That means the city’s consultant will have less than six months to conduct what Maag described as “a big body of work” and then submit that report back to the council who would then need to have legislation drafted and public hearings before they could vote on making the protections permanent. This time table should make any supporter of the Showbox nervous, given how long it takes to conduct these kinds of municipal projects.
Kshama Sawant, another council member who spearheaded the protection effort with activism that included concerts on City Hall’s steps, said she has been monitoring the department to make sure that the review work goes according to plan.
“The clock is ticking so we absolutely need to make sure that the timeline does not pass us by,” Sawant said. “It is coming up on us very quickly but at the same time it is enough time to get it done.”
Sawant said that it’s important for the city residents to keep lobbying the council to make the protections permanent.
“It was a historic victory in the summer of last year, but we are going to need that kind of organization and momentum, ‘street heat’ if you will, to make sure this doesn’t slip off the radar of the City Council,” Sawant said. “They should continue organizing and we should have one or two mass actions in the near future to make sure the council knows people still care.”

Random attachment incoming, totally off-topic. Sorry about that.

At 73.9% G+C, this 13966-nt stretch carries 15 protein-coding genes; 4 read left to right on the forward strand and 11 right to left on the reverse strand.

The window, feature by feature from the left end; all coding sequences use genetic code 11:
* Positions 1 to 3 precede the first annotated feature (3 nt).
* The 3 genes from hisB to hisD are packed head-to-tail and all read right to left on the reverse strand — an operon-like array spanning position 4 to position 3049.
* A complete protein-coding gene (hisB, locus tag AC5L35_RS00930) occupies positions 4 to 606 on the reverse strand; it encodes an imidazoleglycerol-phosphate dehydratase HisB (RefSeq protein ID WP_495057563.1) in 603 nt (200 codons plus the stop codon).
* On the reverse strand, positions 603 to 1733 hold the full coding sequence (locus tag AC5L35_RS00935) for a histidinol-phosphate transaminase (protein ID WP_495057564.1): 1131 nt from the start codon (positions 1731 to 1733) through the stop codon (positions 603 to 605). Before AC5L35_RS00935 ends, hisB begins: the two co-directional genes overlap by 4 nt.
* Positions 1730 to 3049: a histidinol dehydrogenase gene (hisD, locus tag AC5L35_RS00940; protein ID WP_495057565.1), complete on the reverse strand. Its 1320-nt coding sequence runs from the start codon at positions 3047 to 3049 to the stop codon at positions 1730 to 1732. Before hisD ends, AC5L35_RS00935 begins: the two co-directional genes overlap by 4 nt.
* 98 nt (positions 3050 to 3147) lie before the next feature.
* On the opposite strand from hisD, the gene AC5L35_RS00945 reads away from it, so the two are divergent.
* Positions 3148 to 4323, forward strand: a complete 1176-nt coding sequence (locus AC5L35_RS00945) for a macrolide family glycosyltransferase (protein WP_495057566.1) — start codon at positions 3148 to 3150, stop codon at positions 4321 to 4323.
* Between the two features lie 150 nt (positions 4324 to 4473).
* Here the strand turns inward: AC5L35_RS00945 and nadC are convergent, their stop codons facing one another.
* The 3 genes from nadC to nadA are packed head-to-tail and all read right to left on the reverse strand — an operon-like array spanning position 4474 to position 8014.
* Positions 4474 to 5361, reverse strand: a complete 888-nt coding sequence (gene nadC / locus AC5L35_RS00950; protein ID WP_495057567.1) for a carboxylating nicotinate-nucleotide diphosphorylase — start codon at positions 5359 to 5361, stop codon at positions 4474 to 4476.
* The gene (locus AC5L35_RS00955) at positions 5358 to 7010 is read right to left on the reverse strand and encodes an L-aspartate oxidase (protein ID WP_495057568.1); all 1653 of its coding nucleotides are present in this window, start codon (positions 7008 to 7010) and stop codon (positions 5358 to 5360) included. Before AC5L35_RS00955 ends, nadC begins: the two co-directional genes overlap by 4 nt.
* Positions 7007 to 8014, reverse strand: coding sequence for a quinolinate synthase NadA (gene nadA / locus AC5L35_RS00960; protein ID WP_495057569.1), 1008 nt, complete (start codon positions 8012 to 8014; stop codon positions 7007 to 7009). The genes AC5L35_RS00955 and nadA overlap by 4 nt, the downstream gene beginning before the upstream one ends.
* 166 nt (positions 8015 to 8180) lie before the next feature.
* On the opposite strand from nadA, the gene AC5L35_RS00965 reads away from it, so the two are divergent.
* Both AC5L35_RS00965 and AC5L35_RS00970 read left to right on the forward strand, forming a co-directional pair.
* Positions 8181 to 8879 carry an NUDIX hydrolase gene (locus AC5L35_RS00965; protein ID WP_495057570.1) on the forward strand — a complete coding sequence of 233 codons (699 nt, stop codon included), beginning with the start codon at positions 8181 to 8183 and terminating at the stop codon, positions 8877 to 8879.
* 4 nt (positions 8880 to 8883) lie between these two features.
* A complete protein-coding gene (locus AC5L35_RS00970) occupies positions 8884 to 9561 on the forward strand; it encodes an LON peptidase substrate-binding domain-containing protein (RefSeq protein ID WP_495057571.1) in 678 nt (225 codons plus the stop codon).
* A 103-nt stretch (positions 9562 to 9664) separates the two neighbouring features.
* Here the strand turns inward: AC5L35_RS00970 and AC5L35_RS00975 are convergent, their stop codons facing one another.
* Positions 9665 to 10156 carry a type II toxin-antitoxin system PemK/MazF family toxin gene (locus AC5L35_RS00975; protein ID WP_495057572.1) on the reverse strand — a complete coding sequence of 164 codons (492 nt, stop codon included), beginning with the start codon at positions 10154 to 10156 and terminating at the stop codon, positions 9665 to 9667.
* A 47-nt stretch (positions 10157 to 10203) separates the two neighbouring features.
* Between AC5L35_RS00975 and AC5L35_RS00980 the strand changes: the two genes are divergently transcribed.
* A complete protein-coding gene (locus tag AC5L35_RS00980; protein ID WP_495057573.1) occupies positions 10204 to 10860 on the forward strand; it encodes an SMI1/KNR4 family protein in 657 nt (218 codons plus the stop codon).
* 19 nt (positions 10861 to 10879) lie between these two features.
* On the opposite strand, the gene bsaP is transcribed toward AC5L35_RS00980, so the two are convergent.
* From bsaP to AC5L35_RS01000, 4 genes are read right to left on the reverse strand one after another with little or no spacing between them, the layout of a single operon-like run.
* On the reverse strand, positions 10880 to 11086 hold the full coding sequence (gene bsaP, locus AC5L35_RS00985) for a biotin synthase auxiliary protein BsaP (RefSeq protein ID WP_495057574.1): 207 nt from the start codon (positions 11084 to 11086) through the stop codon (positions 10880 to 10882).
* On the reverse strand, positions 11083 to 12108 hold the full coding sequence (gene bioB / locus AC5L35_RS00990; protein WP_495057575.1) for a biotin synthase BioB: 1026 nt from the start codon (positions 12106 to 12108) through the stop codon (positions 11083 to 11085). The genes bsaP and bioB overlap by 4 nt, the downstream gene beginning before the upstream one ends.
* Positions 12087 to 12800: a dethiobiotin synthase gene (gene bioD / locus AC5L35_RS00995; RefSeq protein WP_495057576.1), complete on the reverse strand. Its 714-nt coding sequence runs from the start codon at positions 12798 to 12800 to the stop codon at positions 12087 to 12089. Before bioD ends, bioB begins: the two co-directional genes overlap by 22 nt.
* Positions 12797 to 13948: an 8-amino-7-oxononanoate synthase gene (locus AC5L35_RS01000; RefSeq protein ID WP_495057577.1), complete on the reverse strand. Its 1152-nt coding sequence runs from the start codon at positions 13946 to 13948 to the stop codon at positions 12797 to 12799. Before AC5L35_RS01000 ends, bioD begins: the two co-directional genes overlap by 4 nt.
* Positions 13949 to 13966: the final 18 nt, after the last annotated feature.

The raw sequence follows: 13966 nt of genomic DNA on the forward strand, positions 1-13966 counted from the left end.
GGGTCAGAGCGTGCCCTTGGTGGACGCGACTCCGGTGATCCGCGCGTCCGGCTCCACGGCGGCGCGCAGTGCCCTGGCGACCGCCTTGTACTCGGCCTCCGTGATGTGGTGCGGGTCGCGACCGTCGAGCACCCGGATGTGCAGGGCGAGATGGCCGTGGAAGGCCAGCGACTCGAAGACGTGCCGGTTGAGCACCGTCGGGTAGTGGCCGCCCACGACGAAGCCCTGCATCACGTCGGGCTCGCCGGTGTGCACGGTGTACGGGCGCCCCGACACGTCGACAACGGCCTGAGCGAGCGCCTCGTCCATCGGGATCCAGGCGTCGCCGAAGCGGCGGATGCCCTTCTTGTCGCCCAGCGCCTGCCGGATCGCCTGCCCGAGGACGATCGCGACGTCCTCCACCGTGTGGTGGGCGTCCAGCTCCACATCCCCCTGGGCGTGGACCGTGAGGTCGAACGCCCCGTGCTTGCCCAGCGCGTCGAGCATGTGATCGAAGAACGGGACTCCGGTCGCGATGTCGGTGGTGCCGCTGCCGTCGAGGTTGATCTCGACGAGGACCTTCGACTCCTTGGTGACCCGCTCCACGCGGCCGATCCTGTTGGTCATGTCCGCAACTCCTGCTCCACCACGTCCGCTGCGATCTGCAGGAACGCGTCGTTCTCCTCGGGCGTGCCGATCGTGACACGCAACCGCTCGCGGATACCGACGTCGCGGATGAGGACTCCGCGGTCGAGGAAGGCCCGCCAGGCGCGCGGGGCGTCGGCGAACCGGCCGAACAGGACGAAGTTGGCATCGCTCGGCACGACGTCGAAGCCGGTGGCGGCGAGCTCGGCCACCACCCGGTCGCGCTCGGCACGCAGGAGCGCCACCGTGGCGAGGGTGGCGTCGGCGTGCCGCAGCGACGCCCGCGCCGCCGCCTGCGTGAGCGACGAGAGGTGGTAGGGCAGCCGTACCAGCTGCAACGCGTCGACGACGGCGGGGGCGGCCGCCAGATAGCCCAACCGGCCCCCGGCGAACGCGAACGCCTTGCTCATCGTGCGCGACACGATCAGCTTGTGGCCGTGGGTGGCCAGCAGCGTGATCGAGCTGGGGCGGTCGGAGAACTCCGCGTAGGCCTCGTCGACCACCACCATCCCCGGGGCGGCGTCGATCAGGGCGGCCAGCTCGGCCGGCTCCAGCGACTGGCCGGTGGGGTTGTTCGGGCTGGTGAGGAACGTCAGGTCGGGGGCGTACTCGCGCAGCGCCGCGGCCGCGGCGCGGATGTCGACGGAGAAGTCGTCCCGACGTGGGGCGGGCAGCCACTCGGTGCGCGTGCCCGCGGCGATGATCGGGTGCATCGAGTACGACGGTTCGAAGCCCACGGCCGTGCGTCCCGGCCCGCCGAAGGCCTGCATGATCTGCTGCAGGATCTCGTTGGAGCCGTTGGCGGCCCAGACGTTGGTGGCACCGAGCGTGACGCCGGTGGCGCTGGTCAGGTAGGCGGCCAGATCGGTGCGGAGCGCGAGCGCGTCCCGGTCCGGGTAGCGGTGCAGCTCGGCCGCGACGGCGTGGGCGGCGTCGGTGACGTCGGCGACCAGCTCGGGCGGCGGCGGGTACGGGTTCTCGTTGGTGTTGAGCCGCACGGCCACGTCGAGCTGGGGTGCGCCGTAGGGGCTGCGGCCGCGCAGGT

Herbold said she was reassured by Andrés Mantilla, the director of the Department of Neighborhoods, that the city could meet its timeline and have a plan back to the council by this summer. Herbold didn’t have the same optimism for finding a wealthy individual or group of people who could agree to buy the building and maintain the historic venue.
“We would need more time to do that, I believe,” Herbold said. “That would be the ideal option, but I’m concerned that is not something that can be accomplished between now and July.”
A wealthy benefactor might be the ultimate savior for the venue, but what happens in the next six months could decide the fate of the venue. We’ll see if the council can keep the pressure on to preserve the Showbox’s art deco columns and keep music on its stage.